With non-essential stores forced to close because of the pandemic, we saw a seismic shift in brands’ digital marketing strategies and how they approached communication with customers.
The lack of physical human connection during lockdown encouraged people to spend more time online using social media for ‘face-to-face’ digital interactions. While increased usage was most pronounced among younger age groups, this trend also transcended generations, with a third of 55- to 64-year-olds doing the same. Instagram and TikTok offered many consumers welcome relief as they sought uplifting, inspirational content – whether for escapism or practical assistance.
With an increasing trend for emphasising brand purpose, not product, and with usage of social media on the up, marketers turned to influencer marketing to tell their story during the crisis, and to drive meaningful engagement with their target audiences.
As long as the content is live, it should be be measured. Post-campaign performance uplift can be significant.
Fast-forward to today, and brands are coming to terms with the aftermath of the pandemic. Under increasing pressure to maintain that valuable customer connection, the mounting pressure of a recession-bound economy means marketers are looking for greater campaign efficiencies and value.
However, advertisers have long complained about the perceived challenges in calculating influencer marketing campaign success. According to an IAB YouGov report, measuring the effectiveness of a campaign is the biggest test faced by influencer marketers.
When influencer marketing was born, vanity metrics such as follower size and likes were put on a pedestal, but it wasn’t long before marketers started to see through the cracks. Today marketers want real impact and to understand true audience reach. In turn, the industry has been forced to become more sophisticated in its approach towards measurement and evaluation.
Increasingly, marketers look beyond engagement rates, towards what the audience did next after they engaged with the piece of content. Marketers look for swipe-ups and click-throughs. They look for the number of direct messages generated and how many times the post was saved. They want to know the post’s real reach – the numbers and demographics of who actually saw their sponsored content.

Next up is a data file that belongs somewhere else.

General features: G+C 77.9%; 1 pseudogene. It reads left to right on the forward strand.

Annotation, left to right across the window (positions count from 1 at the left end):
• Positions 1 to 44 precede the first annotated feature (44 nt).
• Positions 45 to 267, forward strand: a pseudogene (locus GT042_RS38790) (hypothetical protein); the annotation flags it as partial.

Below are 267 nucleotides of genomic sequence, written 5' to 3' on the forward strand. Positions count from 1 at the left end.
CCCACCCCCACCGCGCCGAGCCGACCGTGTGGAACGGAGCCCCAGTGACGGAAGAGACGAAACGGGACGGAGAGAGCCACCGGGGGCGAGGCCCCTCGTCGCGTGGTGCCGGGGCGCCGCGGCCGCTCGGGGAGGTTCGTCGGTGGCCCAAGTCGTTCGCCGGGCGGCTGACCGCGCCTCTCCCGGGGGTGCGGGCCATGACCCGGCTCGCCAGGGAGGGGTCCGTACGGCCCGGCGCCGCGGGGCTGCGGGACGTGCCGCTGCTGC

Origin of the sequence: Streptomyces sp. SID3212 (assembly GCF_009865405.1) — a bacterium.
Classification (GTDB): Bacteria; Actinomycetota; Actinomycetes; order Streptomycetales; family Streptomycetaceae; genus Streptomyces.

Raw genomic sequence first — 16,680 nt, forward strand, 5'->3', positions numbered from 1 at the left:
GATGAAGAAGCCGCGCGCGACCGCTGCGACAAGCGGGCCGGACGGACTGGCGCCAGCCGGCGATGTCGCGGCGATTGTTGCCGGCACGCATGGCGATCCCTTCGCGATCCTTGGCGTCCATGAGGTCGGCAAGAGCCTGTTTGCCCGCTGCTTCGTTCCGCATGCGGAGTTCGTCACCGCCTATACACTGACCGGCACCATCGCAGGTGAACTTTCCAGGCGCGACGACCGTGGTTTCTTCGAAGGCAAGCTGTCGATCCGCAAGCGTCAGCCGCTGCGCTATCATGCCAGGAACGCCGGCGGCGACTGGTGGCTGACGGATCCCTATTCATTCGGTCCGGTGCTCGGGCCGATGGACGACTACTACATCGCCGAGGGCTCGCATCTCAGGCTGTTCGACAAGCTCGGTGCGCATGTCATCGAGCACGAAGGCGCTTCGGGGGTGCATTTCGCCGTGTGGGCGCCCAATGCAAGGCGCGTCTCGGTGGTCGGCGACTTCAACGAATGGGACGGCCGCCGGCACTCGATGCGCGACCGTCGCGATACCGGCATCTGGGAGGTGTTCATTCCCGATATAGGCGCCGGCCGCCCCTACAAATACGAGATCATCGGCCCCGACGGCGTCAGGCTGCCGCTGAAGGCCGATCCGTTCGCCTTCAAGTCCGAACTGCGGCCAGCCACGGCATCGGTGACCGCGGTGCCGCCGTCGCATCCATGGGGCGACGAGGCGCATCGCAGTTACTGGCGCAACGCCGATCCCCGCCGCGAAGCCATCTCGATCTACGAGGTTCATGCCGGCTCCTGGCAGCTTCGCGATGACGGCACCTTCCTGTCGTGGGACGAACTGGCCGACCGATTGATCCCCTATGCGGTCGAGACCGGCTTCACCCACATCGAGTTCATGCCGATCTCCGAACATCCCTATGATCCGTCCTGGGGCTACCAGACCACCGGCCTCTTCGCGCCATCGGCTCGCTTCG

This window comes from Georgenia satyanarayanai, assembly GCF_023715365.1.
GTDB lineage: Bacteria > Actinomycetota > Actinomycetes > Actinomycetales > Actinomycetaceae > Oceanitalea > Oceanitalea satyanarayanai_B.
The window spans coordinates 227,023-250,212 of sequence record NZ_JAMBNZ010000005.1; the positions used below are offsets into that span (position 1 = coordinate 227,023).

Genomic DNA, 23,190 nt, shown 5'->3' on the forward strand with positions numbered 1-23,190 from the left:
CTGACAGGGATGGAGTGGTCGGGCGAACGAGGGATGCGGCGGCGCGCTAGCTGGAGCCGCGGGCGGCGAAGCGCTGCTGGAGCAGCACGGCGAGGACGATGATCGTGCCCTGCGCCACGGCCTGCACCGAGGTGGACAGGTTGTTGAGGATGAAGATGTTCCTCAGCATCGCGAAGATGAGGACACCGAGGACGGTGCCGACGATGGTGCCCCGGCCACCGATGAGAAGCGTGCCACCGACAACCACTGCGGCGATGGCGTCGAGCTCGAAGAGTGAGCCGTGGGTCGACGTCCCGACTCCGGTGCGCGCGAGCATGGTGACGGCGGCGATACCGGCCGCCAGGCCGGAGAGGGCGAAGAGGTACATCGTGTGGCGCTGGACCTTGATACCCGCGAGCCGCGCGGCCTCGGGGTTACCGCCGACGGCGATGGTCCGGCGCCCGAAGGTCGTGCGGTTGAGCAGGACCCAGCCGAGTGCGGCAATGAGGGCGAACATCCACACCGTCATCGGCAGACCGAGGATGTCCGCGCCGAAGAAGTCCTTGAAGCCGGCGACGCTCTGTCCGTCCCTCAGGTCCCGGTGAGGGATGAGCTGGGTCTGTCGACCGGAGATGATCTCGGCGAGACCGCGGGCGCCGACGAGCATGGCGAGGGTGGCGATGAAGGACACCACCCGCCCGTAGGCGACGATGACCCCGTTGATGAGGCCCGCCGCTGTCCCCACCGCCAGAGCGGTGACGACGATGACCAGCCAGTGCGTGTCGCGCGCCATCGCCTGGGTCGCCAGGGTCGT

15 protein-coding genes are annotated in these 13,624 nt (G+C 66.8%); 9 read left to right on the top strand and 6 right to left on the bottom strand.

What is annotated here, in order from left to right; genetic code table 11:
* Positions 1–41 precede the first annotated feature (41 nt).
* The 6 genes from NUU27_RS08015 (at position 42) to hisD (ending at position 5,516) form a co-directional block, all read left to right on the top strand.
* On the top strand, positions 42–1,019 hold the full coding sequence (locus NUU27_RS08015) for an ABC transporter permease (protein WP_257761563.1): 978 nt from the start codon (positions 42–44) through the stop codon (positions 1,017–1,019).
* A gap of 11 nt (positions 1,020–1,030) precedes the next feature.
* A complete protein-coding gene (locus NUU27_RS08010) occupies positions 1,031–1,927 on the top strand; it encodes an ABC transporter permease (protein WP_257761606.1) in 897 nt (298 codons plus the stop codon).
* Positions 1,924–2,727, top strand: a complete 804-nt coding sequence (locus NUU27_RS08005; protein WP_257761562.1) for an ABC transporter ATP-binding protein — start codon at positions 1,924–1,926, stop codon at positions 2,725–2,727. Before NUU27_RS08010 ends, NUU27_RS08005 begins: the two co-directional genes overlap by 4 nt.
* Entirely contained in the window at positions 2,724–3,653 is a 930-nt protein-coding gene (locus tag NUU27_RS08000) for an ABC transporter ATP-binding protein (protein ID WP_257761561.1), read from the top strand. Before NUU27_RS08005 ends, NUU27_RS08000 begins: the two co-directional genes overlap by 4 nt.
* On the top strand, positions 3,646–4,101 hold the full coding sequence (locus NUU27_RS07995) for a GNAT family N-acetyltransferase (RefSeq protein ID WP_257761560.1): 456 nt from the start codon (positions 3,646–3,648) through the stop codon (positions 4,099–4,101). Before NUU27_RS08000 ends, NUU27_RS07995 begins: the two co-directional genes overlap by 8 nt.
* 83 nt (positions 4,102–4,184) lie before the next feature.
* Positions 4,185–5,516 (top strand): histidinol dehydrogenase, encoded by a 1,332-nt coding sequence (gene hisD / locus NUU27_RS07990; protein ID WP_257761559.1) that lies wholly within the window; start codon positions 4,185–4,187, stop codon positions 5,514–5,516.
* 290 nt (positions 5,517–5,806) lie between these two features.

ROI benefit from influencers
But is the industry still missing a trick when it comes to measuring the true value of influencer marketing?
There is now as clear a return on investment from influencer marketing as there is from other social media advertising channels. Unlike other channels, however, influencer marketing content enjoys an afterlife.
To place an advertisement is to buy a moment in time. Digital ads are removed as soon as the promotional budget behind them has been expended. Influencer-generated content, however, remains on the grid indefinitely.
So, if ROI numbers continue to climb over time, shouldn’t the way marketers calculate ROI become fluid, too?
The answer is yes. Yet, typically, influencer marketing success is measured just once – at the end of the campaign. Outcomes are measured against objectives in a report, which acts as a data snapshot. It’s a good place to start, but return on investment does not cease just because the report has been submitted. ROI continues as long as social media users derive value from that piece of content.
Instead, marketers should be looking for dynamic reporting capturing multiple talent activations, and access to live performance data updated hourly. As long as the content is live, it should be be measured.
Post-campaign performance uplift can be significant. Using our Kitly Business influencer marketing workflow tool, Q-83 recently ran a series of reports for fashion and beauty campaigns that ended in March. The reports showed that:
- Feed content gained an extra 44% impressions in the two months following the campaign ending, on average
- Feed content impressions increased up to 96% in the two months following the campaign ending
- Feed content reach increased 39.8% in the two months following a campaign ending, on average.
And of course, as the reports remain live they continue to accrue investment return.
Demonstrating influencer marketing effectiveness through first-party data builds professionalism, which leads to earning trust within the industry. This will help influencer marketing gain a larger slice of marketing budgets, too.
Kitly Business is a new end-to-end influencer marketing workflow tool launched by Australian martech firm, Q-83. Kitly Business offers a way to continually track a campaign’s long-tail of ROI, providing dynamic reports via web link and giving the most accurate, up-to-date performance metrics to whoever needs them.